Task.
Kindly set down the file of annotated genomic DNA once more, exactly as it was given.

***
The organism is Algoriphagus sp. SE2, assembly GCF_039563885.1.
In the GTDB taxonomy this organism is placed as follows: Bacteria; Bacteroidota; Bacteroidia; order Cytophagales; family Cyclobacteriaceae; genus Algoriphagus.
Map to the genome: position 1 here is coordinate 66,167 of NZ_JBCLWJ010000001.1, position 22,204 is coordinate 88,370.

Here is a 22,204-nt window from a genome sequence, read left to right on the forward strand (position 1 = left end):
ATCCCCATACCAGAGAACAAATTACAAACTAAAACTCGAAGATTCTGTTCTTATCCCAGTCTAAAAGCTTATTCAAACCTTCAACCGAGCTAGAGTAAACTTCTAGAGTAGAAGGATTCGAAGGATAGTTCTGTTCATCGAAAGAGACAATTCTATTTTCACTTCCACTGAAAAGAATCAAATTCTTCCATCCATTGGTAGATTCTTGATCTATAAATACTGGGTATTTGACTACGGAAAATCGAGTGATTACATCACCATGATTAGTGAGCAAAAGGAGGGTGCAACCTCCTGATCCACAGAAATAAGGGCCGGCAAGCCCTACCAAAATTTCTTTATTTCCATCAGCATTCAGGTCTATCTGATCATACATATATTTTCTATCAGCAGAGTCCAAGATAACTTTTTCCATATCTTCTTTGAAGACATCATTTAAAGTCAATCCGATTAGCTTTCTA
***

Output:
The organism is Algoriphagus sp. SE2, assembly GCF_039563885.1.
In the GTDB taxonomy this organism is placed as follows: Bacteria; Bacteroidota; Bacteroidia; order Cytophagales; family Cyclobacteriaceae; genus Algoriphagus.
Map to the genome: position 1 here is coordinate 66,167 of NZ_JBCLWJ010000001.1, position 22,204 is coordinate 88,370.

Here is a 22,204-nt window from a genome sequence, read left to right on the forward strand (position 1 = left end):
ATCCCCATACCAGAGAACAAATTACAAACTAAAACTCGAAGATTCTGTTCTTATCCCAGTCTAAAAGCTTATTCAAACCTTCAACCGAGCTAGAGTAAACTTCTAGAGTAGAAGGATTCGAAGGATAGTTCTGTTCATCGAAAGAGACAATTCTATTTTCACTTCCACTGAAAAGAATCAAATTCTTCCATCCATTGGTAGATTCTTGATCTATAAATACTGGGTATTTGACTACGGAAAATCGAGTGATTACATCACCATGATTAGTGAGCAAAAGGAGGGTGCAACCTCCTGATCCACAGAAATAAGGGCCGGCAAGCCCTACCAAAATTTCTTTATTTCCATCAGCATTCAGGTCTATCTGATCATACATATATTTTCTATCAGCAGAGTCCAAGATAACTTTTTCCATATCTTCTTTGAAGACATCATTTAAAGTCAATCCGATTAGCTTTCTA